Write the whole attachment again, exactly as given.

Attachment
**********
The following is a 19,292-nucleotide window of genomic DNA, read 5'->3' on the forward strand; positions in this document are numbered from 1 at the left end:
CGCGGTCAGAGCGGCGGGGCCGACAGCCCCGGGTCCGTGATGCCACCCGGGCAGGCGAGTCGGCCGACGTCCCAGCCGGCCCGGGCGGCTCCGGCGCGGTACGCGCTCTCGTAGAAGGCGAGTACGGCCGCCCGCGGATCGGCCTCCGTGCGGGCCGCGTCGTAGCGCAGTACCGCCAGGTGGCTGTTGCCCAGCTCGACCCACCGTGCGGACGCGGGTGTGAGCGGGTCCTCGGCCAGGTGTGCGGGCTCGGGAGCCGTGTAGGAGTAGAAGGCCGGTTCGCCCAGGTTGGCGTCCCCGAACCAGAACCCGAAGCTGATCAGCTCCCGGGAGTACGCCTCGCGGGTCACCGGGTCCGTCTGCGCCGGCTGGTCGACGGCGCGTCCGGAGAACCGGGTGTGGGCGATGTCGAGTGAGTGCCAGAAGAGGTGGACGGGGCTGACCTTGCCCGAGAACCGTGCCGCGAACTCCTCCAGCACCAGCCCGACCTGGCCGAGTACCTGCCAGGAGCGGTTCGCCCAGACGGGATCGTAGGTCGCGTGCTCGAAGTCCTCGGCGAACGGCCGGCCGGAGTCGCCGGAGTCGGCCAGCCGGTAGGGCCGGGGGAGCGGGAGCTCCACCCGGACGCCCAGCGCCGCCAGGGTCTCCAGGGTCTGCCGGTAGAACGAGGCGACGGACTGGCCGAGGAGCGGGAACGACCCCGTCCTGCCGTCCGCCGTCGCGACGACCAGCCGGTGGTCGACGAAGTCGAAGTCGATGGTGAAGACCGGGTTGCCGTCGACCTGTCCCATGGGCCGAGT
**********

The following is a 19,292-nucleotide window of genomic DNA, read 5'->3' on the forward strand; positions in this document are numbered from 1 at the left end:
CGCGGTCAGAGCGGCGGGGCCGACAGCCCCGGGTCCGTGATGCCACCCGGGCAGGCGAGTCGGCCGACGTCCCAGCCGGCCCGGGCGGCTCCGGCGCGGTACGCGCTCTCGTAGAAGGCGAGTACGGCCGCCCGCGGATCGGCCTCCGTGCGGGCCGCGTCGTAGCGCAGTACCGCCAGGTGGCTGTTGCCCAGCTCGACCCACCGTGCGGACGCGGGTGTGAGCGGGTCCTCGGCCAGGTGTGCGGGCTCGGGAGCCGTGTAGGAGTAGAAGGCCGGTTCGCCCAGGTTGGCGTCCCCGAACCAGAACCCGAAGCTGATCAGCTCCCGGGAGTACGCCTCGCGGGTCACCGGGTCCGTCTGCGCCGGCTGGTCGACGGCGCGTCCGGAGAACCGGGTGTGGGCGATGTCGAGTGAGTGCCAGAAGAGGTGGACGGGGCTGACCTTGCCCGAGAACCGTGCCGCGAACTCCTCCAGCACCAGCCCGACCTGGCCGAGTACCTGCCAGGAGCGGTTCGCCCAGACGGGATCGTAGGTCGCGTGCTCGAAGTCCTCGGCGAACGGCCGGCCGGAGTCGCCGGAGTCGGCCAGCCGGTAGGGCCGGGGGAGCGGGAGCTCCACCCGGACGCCCAGCGCCGCCAGGGTCTCCAGGGTCTGCCGGTAGAACGAGGCGACGGACTGGCCGAGGAGCGGGAACGACCCCGTCCTGCCGTCCGCCGTCGCGACGACCAGCCGGTGGTCGACGAAGTCGAAGTCGATGGTGAAGACCGGGTTGCCGTCGACCTGTCCCATGGGCCGAGT